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DALLAS – Today in Aviation, the Japanese turboprop Nihon Aircraft Manufacturing Corporation (NAMC) YS-11 made its maiden flight from Nagoya Airport (NKM) in 1962.
Development of the airliner began in the mid-1950s. The Japanese government wanted to create a replacement for the venerable Douglas DC-3.
A Global Competitor
The aircraft was seen to be key in reviving the nation’s aviation business following World War II, as well as developing itself into a major competitor in the global airliner business.
Indeed, with accommodation for 60 passengers, the YS-11 had 50% more seats than its Dutch rival, the Fokker F27 ‘Friendship.’ It was also powered by two Rolls-Royce Dart engines, unlike its British contemporary, the Vickers Viscount, which had four. Despite this, the YS-11’s performance easily matched the Viscount’s.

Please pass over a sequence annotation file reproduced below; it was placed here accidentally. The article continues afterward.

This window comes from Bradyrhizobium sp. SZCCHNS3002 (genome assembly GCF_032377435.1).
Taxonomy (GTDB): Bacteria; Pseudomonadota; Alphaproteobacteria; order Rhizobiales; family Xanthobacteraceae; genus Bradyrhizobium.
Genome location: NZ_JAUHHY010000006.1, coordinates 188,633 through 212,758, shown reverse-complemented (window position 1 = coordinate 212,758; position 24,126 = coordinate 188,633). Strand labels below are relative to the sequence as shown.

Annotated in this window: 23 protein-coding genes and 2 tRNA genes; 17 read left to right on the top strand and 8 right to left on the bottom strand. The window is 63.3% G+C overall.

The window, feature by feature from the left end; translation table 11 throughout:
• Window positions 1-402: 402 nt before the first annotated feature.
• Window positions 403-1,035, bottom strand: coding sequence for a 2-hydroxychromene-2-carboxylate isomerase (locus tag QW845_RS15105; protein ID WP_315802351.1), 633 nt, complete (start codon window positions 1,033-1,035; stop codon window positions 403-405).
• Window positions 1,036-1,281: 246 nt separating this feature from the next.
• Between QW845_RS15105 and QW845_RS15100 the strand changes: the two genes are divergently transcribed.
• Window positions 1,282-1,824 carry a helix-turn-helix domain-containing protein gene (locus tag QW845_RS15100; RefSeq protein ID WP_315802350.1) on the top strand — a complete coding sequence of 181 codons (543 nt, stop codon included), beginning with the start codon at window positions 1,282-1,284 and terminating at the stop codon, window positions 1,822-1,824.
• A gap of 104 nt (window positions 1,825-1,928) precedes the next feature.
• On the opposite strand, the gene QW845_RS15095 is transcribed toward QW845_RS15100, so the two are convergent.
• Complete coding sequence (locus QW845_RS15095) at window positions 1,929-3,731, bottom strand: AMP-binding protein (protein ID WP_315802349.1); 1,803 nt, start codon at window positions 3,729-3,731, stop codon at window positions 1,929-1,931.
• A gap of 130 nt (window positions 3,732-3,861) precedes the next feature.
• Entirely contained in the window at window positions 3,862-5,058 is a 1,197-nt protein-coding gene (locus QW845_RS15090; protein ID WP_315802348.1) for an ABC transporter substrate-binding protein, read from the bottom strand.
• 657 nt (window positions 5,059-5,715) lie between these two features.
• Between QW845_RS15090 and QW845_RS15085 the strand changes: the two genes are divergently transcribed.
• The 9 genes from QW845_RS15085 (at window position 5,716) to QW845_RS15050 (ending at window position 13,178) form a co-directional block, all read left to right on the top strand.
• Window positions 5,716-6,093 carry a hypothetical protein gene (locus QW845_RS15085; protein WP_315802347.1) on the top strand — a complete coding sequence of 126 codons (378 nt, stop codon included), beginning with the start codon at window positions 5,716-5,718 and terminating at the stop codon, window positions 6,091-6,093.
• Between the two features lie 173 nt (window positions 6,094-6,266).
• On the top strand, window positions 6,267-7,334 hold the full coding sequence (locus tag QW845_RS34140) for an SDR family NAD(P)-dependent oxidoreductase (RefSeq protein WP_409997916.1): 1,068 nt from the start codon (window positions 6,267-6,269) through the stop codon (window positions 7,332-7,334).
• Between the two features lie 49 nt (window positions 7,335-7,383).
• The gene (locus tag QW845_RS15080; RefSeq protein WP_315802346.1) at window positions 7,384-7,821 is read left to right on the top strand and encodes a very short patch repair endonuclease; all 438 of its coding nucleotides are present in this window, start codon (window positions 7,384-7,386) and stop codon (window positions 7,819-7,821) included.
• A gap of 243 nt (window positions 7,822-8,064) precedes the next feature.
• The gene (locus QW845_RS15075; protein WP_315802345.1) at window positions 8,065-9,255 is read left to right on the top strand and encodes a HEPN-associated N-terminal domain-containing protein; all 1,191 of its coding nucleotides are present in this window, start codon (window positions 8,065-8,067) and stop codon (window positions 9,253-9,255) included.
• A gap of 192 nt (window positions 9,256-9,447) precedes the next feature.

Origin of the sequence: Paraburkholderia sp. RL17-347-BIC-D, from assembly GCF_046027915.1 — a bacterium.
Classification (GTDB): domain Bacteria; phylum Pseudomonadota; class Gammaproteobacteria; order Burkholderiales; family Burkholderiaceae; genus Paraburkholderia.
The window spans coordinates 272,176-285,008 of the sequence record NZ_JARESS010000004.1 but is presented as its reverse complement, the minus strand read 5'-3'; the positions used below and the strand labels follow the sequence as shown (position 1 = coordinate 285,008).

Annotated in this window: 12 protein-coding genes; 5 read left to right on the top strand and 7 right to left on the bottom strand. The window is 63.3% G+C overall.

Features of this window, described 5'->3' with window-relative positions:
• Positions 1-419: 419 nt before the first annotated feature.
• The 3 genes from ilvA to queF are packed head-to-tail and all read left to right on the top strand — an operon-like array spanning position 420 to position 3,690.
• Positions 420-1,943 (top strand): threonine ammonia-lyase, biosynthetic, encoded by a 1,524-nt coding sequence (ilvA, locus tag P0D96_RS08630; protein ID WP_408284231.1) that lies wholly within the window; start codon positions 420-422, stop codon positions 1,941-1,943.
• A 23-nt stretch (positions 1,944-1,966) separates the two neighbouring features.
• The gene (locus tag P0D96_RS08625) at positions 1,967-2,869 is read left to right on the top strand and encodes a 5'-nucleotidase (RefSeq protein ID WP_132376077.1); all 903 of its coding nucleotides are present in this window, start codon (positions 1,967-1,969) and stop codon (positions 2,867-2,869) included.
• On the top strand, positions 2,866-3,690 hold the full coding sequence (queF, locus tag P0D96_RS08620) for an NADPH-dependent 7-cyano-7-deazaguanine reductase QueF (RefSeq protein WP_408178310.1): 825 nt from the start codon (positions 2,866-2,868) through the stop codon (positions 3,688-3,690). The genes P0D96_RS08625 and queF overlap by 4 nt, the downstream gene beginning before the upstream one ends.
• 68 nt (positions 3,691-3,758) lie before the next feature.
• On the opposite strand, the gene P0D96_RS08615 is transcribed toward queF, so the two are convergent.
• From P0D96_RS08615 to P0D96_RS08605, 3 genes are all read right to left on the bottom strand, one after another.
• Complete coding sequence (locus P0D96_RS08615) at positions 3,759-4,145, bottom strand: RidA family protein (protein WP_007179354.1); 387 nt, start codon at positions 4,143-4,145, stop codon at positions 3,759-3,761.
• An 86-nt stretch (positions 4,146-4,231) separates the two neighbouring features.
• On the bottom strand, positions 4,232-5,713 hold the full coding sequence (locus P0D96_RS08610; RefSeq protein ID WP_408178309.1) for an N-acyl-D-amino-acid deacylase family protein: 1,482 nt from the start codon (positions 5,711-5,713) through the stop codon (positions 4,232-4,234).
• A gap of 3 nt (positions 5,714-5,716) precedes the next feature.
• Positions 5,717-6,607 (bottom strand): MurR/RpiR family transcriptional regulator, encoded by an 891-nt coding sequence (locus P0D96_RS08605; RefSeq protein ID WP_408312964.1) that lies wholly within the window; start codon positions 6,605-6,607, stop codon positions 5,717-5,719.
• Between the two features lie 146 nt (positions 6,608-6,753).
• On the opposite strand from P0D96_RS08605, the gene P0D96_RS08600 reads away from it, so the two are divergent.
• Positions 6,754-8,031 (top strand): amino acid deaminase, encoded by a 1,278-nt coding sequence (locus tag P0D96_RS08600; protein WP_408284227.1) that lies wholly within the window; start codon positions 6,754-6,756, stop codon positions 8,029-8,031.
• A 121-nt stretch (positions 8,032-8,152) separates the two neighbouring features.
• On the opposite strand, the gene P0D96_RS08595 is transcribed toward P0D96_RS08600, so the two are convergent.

However, testing the type was not straightforward. There were issues with excessive noise and vibration, tendencies to stray to the right due to its propellors’ wake, and poor maneuverability.
These hiccups were eventually resolved and the YS-11 entered revenue service with Tao Airways in April 1965.
Following the development of an upgraded version designated the YS-11A, orders from the US market commenced. Hawaiian Airlines (HA) became the first operator in 1966 after the signing of a lease agreement with NAMC.
The largest international operator of the type was Piedmont Airlines (PT), who ordered ten with options on a further ten in October 1967. Following a successful entry-in-to-service, PT exercised all options and added a further model to its fleet.
The final YS-11 to be built was delivered to Japan’s Maritime Self-Defence Force. 182 of the type had been built.
Featured image: Japan Air Commuter operated 12 YS-11s between 1988 and 2006. The image was taken on July 15, 2005, at Kagoshima Airport. Photo: Own Work, CC BY-SA 3.0